Capernaum's occupational therapists treat children with the following diagnoses, and more:
- Developmental Delays
- Cerebral Palsy
- Down Syndrome
- Oral Aversion
- Spina Bifida
- Sensory Integration Dysfunction
- Sensory Defensiveness
- Fetal Alcohol Syndrome
- Seizure Disorders
- Genetic Disorders
- Osteogenesis Imperfecta
- Juvenile Arthritis
- CHARGE Syndrome
- Spinal Muscular Atrophy
- Muscular Dystrophy
- Children with Undiagnosed “Clumsiness”
- Complications of Premature Birth
- Feeding Difficulties
- Hypotonia/Low Muscle Tone
- And many others!
Capernaum’s occupational therapists help children go beyond simply coping with their environment to enjoying and thriving within their world! Children gain pride and self-confidence when they learn how to take care of themselves.
Some treatment strategies and specialized approaches Capernaum therapists use include:
- Therapeutic Listening™
- Reflex Integration Training
- Sensory Integration (see below)
- “Handwriting Without Tears®” Interventions
- “Getting It Write” and “First Strokes®” Handwriting Programs
- “S.O.S.” Feeding and Other Feeding Approaches
- Home Program Development
- Social Skills Training
- Muscle Strengthening
- Visual Perceptual Treatment Techniques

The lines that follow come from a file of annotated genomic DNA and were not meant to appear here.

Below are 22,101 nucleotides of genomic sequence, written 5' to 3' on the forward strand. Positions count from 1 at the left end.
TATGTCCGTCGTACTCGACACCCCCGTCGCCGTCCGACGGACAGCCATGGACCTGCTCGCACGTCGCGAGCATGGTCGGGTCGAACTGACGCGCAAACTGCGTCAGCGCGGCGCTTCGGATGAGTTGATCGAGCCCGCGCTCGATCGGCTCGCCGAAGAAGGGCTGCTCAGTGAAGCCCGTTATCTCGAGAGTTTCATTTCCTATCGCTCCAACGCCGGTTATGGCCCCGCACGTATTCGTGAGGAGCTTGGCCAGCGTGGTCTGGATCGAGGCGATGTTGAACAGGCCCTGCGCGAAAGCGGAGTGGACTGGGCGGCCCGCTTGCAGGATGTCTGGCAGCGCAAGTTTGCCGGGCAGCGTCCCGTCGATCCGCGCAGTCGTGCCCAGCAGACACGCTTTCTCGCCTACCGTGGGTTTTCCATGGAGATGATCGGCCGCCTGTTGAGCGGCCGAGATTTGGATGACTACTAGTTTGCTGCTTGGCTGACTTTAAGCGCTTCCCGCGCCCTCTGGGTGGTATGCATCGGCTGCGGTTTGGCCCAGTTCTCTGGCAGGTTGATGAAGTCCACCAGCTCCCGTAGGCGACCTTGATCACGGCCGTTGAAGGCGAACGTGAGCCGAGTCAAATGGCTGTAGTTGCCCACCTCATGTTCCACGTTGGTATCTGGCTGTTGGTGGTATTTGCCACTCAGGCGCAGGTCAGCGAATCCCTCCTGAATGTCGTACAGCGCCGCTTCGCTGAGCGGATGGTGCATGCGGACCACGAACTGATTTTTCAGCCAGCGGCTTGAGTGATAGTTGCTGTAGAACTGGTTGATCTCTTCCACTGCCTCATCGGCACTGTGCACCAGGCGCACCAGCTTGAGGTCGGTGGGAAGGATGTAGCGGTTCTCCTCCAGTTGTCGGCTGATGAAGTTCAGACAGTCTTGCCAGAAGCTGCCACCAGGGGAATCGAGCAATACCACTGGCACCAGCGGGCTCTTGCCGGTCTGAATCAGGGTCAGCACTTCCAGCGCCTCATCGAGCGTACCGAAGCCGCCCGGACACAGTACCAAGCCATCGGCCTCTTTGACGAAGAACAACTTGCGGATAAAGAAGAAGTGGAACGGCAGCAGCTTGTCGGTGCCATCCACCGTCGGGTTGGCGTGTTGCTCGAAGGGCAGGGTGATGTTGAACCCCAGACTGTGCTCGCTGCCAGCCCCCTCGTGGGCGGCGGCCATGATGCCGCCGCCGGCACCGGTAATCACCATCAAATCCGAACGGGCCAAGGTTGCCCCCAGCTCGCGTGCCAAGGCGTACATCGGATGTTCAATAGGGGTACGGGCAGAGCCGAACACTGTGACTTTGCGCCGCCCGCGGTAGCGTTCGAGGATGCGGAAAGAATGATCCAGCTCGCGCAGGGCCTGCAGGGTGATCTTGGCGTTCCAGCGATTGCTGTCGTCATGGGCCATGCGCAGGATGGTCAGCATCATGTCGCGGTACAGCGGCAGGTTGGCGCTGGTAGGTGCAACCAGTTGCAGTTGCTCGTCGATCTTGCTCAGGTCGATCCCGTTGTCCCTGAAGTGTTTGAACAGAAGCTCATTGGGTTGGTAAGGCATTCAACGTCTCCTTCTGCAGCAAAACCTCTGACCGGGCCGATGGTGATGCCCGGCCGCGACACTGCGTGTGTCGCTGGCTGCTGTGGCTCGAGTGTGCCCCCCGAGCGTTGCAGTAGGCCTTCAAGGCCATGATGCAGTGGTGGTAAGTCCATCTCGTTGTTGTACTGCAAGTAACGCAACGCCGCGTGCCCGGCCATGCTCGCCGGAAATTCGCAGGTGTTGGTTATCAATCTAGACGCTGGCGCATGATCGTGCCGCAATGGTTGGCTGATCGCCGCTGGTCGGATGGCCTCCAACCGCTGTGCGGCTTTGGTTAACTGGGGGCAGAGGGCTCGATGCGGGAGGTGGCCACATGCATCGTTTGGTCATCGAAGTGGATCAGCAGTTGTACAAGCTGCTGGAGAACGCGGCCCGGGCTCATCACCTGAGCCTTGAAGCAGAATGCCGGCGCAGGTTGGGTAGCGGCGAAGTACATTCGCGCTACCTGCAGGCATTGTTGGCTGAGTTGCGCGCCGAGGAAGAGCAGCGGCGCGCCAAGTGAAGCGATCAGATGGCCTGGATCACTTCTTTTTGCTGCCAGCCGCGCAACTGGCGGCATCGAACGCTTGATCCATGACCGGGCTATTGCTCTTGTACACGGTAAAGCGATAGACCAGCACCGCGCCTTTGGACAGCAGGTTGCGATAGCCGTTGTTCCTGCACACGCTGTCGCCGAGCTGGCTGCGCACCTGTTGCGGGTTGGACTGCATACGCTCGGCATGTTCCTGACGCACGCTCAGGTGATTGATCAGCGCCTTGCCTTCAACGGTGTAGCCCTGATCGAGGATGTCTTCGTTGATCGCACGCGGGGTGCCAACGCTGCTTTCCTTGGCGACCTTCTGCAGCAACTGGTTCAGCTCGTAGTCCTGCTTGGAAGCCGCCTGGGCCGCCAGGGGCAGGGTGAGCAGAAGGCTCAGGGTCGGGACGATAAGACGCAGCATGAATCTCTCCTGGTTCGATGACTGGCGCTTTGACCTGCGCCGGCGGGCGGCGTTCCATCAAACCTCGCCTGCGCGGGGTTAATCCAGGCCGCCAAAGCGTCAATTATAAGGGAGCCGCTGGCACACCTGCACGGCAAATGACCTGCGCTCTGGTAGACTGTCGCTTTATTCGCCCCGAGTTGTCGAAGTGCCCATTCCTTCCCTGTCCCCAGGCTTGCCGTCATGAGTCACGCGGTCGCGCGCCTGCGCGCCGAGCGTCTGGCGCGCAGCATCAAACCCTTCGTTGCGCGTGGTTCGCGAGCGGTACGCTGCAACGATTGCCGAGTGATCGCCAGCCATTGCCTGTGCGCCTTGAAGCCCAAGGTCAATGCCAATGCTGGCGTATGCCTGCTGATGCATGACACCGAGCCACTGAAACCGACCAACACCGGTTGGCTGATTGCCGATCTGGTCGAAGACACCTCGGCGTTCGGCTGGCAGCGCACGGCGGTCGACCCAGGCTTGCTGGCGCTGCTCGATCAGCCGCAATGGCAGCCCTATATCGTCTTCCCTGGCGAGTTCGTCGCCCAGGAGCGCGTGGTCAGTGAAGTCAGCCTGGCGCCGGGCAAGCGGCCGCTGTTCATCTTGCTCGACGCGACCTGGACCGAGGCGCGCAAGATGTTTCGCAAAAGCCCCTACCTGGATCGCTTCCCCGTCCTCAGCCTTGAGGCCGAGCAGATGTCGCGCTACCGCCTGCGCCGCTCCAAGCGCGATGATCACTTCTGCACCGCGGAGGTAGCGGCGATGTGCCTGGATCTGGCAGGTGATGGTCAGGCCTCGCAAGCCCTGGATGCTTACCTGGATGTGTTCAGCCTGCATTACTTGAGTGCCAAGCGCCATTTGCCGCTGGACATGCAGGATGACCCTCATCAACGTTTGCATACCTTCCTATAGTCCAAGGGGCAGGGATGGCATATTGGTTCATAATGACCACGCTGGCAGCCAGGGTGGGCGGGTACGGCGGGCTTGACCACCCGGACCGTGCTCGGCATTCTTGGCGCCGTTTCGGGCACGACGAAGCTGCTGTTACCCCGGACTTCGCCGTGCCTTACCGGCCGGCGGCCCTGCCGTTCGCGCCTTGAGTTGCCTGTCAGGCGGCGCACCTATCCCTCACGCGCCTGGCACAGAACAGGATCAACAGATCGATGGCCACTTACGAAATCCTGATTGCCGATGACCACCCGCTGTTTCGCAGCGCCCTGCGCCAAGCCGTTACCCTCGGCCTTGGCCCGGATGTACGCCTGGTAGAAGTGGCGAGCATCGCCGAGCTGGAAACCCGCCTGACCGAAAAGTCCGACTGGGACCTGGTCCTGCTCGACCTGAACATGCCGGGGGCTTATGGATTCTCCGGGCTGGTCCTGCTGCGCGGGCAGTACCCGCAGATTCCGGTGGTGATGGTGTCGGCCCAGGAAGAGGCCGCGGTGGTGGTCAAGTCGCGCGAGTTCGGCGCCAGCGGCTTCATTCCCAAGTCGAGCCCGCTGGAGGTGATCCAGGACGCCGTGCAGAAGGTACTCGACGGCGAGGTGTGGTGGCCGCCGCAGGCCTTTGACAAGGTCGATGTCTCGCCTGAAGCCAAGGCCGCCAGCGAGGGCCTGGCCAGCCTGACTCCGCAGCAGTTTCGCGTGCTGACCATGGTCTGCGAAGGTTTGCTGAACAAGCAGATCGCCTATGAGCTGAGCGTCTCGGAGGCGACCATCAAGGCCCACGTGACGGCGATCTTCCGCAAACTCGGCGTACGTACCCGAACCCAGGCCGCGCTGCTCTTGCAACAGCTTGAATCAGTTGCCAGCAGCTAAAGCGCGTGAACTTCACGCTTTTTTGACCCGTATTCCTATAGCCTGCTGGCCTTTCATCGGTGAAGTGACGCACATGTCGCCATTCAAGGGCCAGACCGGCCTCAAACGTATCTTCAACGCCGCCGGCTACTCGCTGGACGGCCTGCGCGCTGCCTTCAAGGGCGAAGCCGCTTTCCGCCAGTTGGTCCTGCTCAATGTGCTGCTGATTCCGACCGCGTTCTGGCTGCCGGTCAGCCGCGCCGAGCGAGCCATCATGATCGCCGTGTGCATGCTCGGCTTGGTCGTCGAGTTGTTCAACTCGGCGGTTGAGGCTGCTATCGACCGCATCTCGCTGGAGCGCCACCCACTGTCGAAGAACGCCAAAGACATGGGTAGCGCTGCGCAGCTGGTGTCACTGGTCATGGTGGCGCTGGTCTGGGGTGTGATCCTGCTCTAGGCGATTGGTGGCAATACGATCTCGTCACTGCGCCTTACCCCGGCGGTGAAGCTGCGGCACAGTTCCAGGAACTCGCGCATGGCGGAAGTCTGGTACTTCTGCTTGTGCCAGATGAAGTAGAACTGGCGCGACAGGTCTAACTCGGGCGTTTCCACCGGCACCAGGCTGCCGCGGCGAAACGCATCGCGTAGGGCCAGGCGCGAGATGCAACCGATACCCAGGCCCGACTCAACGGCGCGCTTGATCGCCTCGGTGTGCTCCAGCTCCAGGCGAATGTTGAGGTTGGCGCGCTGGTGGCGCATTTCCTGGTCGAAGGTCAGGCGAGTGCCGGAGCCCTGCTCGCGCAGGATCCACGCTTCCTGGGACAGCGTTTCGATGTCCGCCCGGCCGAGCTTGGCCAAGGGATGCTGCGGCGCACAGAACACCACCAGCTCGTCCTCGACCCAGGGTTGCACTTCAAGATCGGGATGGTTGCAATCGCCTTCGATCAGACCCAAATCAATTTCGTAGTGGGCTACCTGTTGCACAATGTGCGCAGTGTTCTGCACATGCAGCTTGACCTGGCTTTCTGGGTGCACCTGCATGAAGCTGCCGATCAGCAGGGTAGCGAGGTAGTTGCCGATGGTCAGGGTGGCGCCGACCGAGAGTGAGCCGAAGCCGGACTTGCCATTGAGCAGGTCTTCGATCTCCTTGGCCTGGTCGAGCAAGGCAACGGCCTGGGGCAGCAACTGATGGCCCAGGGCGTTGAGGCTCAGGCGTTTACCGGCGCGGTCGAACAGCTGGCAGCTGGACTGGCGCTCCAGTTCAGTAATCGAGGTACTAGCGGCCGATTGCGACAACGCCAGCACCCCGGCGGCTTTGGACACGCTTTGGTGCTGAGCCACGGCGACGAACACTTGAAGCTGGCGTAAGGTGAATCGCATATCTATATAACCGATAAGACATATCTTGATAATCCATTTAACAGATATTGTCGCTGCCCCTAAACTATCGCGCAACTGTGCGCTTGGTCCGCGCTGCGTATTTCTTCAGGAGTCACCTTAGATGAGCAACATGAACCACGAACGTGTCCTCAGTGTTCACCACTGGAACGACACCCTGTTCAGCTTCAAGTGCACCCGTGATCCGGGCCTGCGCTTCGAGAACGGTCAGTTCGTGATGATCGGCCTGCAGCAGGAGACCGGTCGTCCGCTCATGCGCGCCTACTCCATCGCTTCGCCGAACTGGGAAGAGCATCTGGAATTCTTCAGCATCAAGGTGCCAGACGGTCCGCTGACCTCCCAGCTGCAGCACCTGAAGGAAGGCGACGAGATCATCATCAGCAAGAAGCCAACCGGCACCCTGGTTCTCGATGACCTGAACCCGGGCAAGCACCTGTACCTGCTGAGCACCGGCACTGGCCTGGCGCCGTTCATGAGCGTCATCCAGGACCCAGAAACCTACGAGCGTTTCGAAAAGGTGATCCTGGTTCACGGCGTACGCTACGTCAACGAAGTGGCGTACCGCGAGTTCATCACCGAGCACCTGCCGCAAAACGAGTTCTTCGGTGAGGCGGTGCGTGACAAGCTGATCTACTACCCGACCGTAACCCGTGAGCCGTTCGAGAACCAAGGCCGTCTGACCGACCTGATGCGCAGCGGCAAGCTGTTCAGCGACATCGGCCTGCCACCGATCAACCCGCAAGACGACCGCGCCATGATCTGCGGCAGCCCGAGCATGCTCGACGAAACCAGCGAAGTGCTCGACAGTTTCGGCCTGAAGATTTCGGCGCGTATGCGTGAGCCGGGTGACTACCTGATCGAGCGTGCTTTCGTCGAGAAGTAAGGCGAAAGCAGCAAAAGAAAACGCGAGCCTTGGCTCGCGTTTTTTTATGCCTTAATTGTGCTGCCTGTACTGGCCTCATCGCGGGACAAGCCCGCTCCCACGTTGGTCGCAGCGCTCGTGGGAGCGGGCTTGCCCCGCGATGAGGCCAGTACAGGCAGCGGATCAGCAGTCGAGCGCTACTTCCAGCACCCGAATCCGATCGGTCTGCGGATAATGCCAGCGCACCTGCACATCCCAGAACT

- Oral-Motor Interventions
Children benefit from Capernaum’s “Friendship Club” social skills groups, “Learning to Write Right” handwriting classes, and “Fun with Food” feeding groups. These extracurricular groups target specific challenges in a dynamic social environment. For more information see Specialized Programs.
What is Sensory Integration-Based Therapy?
Sensory integration (SI) dysfunction may be present in children with a variety of diagnoses, as well as typically-developing children. These kids display maladaptive behaviors as well as decreased coordination and social and self-care skills (dressing, grooming, feeding, etc.). SI-based therapy is an approach that focuses on how children process sensory information (sound, touch, smell, taste, movement, body awareness) and how that impacts their learning, behavior, motor function, and independence with daily living skills. Children participating in SI-based therapy have shown improvement in academic performance, socialization with peers, increased flexibility, and a greater willingness to try new things.